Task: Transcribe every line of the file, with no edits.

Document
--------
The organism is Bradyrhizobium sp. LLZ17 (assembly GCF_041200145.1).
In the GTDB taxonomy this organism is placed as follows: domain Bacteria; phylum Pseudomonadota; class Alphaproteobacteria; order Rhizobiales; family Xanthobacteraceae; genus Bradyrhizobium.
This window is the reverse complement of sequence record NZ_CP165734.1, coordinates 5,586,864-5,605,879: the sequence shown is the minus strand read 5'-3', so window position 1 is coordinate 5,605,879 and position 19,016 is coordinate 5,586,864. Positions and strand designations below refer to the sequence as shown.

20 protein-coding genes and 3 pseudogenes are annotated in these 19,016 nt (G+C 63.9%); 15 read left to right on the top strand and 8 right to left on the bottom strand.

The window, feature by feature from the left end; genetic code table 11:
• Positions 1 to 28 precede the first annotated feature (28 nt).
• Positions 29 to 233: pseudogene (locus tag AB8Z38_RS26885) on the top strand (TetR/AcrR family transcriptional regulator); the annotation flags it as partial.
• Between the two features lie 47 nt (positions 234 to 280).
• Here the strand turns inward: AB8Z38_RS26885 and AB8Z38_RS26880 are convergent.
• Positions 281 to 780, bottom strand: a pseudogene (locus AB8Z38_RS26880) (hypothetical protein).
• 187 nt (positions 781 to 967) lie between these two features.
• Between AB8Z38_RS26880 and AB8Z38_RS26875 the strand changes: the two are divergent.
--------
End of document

The organism is Bradyrhizobium sp. LLZ17 (assembly GCF_041200145.1).
In the GTDB taxonomy this organism is placed as follows: domain Bacteria; phylum Pseudomonadota; class Alphaproteobacteria; order Rhizobiales; family Xanthobacteraceae; genus Bradyrhizobium.
This window is the reverse complement of sequence record NZ_CP165734.1, coordinates 5,586,864-5,605,879: the sequence shown is the minus strand read 5'-3', so window position 1 is coordinate 5,605,879 and position 19,016 is coordinate 5,586,864. Positions and strand designations below refer to the sequence as shown.

20 protein-coding genes and 3 pseudogenes are annotated in these 19,016 nt (G+C 63.9%); 15 read left to right on the top strand and 8 right to left on the bottom strand.

The window, feature by feature from the left end; genetic code table 11:
• Positions 1 to 28 precede the first annotated feature (28 nt).
• Positions 29 to 233: pseudogene (locus tag AB8Z38_RS26885) on the top strand (TetR/AcrR family transcriptional regulator); the annotation flags it as partial.
• Between the two features lie 47 nt (positions 234 to 280).
• Here the strand turns inward: AB8Z38_RS26885 and AB8Z38_RS26880 are convergent.
• Positions 281 to 780, bottom strand: a pseudogene (locus AB8Z38_RS26880) (hypothetical protein).
• 187 nt (positions 781 to 967) lie between these two features.
• Between AB8Z38_RS26880 and AB8Z38_RS26875 the strand changes: the two are divergent.